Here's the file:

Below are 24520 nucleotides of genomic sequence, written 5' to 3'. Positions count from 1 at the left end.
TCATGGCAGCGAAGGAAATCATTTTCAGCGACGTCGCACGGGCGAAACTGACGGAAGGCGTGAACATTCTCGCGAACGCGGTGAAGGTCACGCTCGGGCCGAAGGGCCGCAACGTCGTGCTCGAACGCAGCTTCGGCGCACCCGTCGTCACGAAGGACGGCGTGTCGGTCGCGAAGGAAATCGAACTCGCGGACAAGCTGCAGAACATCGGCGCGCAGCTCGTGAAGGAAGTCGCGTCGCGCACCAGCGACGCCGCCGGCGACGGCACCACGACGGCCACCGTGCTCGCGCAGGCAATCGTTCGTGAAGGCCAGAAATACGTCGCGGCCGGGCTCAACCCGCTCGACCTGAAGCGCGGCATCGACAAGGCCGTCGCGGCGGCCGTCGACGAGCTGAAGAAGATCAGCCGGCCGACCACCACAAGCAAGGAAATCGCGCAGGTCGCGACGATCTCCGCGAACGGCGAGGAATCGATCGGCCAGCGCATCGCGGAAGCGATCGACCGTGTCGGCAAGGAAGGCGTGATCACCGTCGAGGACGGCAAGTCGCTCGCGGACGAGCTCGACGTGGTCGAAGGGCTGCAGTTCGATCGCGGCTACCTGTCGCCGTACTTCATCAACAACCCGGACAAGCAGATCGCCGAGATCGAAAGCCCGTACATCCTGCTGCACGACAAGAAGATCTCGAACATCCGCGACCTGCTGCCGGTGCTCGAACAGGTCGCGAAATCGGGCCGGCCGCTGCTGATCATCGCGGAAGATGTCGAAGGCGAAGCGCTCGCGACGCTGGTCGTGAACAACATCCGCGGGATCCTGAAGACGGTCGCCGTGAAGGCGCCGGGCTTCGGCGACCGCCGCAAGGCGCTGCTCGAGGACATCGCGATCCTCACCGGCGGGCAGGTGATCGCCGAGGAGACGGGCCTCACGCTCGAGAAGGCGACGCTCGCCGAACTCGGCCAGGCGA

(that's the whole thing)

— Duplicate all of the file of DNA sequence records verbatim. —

Below are 24520 nucleotides of genomic sequence, written 5' to 3'. Positions count from 1 at the left end.
TCATGGCAGCGAAGGAAATCATTTTCAGCGACGTCGCACGGGCGAAACTGACGGAAGGCGTGAACATTCTCGCGAACGCGGTGAAGGTCACGCTCGGGCCGAAGGGCCGCAACGTCGTGCTCGAACGCAGCTTCGGCGCACCCGTCGTCACGAAGGACGGCGTGTCGGTCGCGAAGGAAATCGAACTCGCGGACAAGCTGCAGAACATCGGCGCGCAGCTCGTGAAGGAAGTCGCGTCGCGCACCAGCGACGCCGCCGGCGACGGCACCACGACGGCCACCGTGCTCGCGCAGGCAATCGTTCGTGAAGGCCAGAAATACGTCGCGGCCGGGCTCAACCCGCTCGACCTGAAGCGCGGCATCGACAAGGCCGTCGCGGCGGCCGTCGACGAGCTGAAGAAGATCAGCCGGCCGACCACCACAAGCAAGGAAATCGCGCAGGTCGCGACGATCTCCGCGAACGGCGAGGAATCGATCGGCCAGCGCATCGCGGAAGCGATCGACCGTGTCGGCAAGGAAGGCGTGATCACCGTCGAGGACGGCAAGTCGCTCGCGGACGAGCTCGACGTGGTCGAAGGGCTGCAGTTCGATCGCGGCTACCTGTCGCCGTACTTCATCAACAACCCGGACAAGCAGATCGCCGAGATCGAAAGCCCGTACATCCTGCTGCACGACAAGAAGATCTCGAACATCCGCGACCTGCTGCCGGTGCTCGAACAGGTCGCGAAATCGGGCCGGCCGCTGCTGATCATCGCGGAAGATGTCGAAGGCGAAGCGCTCGCGACGCTGGTCGTGAACAACATCCGCGGGATCCTGAAGACGGTCGCCGTGAAGGCGCCGGGCTTCGGCGACCGCCGCAAGGCGCTGCTCGAGGACATCGCGATCCTCACCGGCGGGCAGGTGATCGCCGAGGAGACGGGCCTCACGCTCGAGAAGGCGACGCTCGCCGAACTCGGCCAGGCGA